I'm not Martha Stewart. I'm not even close. I'm not a vegetarian. But I do care about what I'm eating and what I'm spending on eating. So, I'm eating local. I hunt and fish. I buy from the local farmer's market. I grow my own herbs and vegetables. And I'm raising chickens, geese and turkeys.
This is my blog of my farming and culinary adventures.
been about two years since I first got my goats, so when I learned
about the Yule Goat (or buck), I was intrigued. It appears that goats
have been a part of Scandinavian Yule tradition longer than Christianity
and have been incorporated into Christmas celebrations. Yule was
basically — and still is with neo-pagans — a celebration of the winter
Pest control delivered by bees may seem like a strange idea, but test studies have shown remarkable promise. The technique, called bee vectoring technology, is simple. As bees leave their hive, they walk through a tray containing pest control agents…
had fed and watered the goats and was now collecting eggs from the
chickens when I heard a rattle. It sounded like the doorknob to the back
door of the barn. Suddenly, the door was flung wide open and in came
eight goats. Before I could get out of the chicken pen, the goats
everywhere in the barn. Belle flipped open the grain bin and was merrily
munching on sweet feed. The rest of the goats were stationed along the
hay bale stacks and were pulling mouthfuls of hay out of the hay bales....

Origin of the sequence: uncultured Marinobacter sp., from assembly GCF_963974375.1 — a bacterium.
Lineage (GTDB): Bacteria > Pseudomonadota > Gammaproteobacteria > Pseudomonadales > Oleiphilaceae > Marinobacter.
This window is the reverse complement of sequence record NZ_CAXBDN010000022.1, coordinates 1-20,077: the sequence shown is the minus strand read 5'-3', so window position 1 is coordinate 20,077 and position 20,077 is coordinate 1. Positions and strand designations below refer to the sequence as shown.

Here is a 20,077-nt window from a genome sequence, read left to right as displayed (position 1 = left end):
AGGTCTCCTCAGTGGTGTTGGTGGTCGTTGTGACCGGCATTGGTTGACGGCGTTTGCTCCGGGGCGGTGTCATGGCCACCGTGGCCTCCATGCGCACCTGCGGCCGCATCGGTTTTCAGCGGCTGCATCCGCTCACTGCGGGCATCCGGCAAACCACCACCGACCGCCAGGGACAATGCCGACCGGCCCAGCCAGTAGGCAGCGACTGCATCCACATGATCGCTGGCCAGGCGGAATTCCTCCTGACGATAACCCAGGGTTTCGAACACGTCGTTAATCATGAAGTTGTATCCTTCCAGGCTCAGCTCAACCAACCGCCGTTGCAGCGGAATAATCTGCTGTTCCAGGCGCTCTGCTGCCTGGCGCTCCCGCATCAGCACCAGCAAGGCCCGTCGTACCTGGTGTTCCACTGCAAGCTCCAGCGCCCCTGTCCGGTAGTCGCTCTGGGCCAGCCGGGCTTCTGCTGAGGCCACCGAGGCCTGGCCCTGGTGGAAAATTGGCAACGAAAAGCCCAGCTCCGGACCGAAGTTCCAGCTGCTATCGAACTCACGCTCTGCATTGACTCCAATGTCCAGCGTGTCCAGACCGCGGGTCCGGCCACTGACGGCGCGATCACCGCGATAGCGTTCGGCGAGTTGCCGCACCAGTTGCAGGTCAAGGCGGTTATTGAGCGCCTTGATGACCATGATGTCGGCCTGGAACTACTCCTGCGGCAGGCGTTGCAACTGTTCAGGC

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Hunting season has passed and now we're in a nasty cold stint. Hunting season in Montana is somewhere around the last part of October through the weekend after Thanksgiving. It's good we had that long, too, because it proved to be a tough hunting season.
Long story short, a favorite place where we hunted is now closed to vehicle traffic. It just made hunting ten times harder, plus the lack of road traffic has allowed noxious weeds to flourish like never before. We didn't see many hunters out there and the weird weather made hunting challenging. Last year with El Nino, we had tons of snow. This year, the National Weather Service called for "equal chances," meaning we were between El Nino and La Nina, and a mixed bag would ensue. That meant for this season, we had a mix of cold and warm days, some with rain or snow, but with very little accumulation.
For the hunter, that sucks. Tracking animals is a nightmare, and finding the ones you shot stupidly difficult. The roads accumulated ice to the point where we couldn't go hunt everywhere we wanted to. In the end, I filled my antlerless tag with a small buck and my husband got a spiker with his regular deer tag. My regular deer tag, both elk tags, and bear tags remained unfilled. Still, I suspect we were luckier than others.
The last day of the season was nasty. Snow and freezing rain pelleted us as we looked for signs of animals. The only sign we saw was tracks from a buck who went onto private land and tracks from a mountain lion that were as big as my fist. Both tracks were made within the hour.
We have interesting stories: how my husband had a moose and calf get curious, missing good shots, the taunting grouse, among others. We would've liked more meat in the freezer, but this will have to do, along with butchering goat wethers this winter.